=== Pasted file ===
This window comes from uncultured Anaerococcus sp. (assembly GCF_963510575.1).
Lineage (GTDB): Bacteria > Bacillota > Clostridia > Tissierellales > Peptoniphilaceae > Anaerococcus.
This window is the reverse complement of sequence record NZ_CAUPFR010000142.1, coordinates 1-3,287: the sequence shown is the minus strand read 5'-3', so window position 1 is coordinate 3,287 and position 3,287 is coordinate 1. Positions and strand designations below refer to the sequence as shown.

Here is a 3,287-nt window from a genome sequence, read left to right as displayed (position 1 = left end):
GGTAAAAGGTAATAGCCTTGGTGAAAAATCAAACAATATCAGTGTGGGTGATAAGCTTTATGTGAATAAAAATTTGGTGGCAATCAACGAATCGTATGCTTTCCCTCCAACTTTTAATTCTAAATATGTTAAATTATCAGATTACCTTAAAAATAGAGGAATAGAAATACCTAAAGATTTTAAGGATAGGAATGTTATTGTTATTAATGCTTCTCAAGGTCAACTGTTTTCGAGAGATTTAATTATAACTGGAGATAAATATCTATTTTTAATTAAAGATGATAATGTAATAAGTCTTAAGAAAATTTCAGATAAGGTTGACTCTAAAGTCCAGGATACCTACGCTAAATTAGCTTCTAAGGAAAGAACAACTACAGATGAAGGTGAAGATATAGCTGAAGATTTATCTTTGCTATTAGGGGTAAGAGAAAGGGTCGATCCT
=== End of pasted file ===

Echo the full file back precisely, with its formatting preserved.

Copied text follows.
This window comes from uncultured Anaerococcus sp. (assembly GCF_963510575.1).
Lineage (GTDB): Bacteria > Bacillota > Clostridia > Tissierellales > Peptoniphilaceae > Anaerococcus.
This window is the reverse complement of sequence record NZ_CAUPFR010000142.1, coordinates 1-3,287: the sequence shown is the minus strand read 5'-3', so window position 1 is coordinate 3,287 and position 3,287 is coordinate 1. Positions and strand designations below refer to the sequence as shown.

Here is a 3,287-nt window from a genome sequence, read left to right as displayed (position 1 = left end):
GGTAAAAGGTAATAGCCTTGGTGAAAAATCAAACAATATCAGTGTGGGTGATAAGCTTTATGTGAATAAAAATTTGGTGGCAATCAACGAATCGTATGCTTTCCCTCCAACTTTTAATTCTAAATATGTTAAATTATCAGATTACCTTAAAAATAGAGGAATAGAAATACCTAAAGATTTTAAGGATAGGAATGTTATTGTTATTAATGCTTCTCAAGGTCAACTGTTTTCGAGAGATTTAATTATAACTGGAGATAAATATCTATTTTTAATTAAAGATGATAATGTAATAAGTCTTAAGAAAATTTCAGATAAGGTTGACTCTAAAGTCCAGGATACCTACGCTAAATTAGCTTCTAAGGAAAGAACAACTACAGATGAAGGTGAAGATATAGCTGAAGATTTATCTTTGCTATTAGGGGTAAGAGAAAGGGTCGATCCT